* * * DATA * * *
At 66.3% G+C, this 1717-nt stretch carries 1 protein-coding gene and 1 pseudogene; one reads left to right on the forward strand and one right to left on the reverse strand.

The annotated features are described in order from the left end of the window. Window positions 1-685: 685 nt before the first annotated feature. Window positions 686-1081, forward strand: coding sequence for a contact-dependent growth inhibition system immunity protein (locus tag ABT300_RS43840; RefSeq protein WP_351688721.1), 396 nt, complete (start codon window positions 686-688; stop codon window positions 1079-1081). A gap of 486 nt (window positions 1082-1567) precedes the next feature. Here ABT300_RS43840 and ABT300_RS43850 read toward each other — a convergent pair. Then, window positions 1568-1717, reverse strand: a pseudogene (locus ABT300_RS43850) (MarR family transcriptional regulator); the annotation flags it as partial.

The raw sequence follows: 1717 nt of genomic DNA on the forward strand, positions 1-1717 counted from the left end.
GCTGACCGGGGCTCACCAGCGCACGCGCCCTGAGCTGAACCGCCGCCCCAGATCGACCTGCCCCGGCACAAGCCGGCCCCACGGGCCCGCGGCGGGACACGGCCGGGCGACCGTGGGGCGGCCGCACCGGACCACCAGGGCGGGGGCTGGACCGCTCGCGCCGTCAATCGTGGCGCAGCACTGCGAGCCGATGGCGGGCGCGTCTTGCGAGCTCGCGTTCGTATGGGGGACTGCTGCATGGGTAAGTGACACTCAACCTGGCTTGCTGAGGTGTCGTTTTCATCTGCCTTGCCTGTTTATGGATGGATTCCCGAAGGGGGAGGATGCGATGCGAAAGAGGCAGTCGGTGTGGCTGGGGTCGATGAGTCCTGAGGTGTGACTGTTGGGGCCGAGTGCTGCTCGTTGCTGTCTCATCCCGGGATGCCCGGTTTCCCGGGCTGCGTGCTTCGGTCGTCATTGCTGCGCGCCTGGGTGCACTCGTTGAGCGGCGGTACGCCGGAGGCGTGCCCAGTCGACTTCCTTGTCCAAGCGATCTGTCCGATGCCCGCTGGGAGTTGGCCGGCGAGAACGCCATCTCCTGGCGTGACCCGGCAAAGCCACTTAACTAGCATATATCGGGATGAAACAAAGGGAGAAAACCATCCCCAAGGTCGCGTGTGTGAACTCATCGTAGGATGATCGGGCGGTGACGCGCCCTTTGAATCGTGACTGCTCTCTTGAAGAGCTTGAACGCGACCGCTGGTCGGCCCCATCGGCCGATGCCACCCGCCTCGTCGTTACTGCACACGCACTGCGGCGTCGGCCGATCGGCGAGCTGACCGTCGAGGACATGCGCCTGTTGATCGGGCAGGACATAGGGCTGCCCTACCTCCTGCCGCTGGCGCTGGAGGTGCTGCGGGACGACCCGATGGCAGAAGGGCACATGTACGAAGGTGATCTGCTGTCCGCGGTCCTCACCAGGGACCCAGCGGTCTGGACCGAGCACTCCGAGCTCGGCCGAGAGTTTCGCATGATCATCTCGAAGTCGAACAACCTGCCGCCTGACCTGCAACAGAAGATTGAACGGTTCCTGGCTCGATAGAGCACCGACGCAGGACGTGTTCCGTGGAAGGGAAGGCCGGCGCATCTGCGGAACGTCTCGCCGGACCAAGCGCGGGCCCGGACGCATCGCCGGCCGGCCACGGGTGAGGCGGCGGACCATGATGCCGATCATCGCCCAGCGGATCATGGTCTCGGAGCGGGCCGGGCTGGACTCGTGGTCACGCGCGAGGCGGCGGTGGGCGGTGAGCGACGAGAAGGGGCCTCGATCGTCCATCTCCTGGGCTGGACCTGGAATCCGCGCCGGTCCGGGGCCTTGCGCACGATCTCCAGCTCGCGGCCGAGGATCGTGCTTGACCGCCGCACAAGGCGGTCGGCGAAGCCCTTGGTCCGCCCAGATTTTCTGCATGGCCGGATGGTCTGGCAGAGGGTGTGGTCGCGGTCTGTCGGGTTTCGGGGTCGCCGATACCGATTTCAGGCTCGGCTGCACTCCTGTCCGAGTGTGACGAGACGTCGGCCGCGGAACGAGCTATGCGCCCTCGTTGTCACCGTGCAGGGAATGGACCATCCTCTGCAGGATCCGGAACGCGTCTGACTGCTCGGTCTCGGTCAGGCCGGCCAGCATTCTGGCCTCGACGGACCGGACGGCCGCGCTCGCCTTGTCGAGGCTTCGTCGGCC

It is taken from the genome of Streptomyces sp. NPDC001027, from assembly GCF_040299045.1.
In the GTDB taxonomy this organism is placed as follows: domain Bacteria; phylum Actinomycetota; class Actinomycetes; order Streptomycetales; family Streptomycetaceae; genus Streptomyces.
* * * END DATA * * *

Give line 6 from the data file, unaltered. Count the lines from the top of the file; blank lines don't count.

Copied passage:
In the GTDB taxonomy this organism is placed as follows: domain Bacteria; phylum Actinomycetota; class Actinomycetes; order Streptomycetales; family Streptomycetaceae; genus Streptomyces.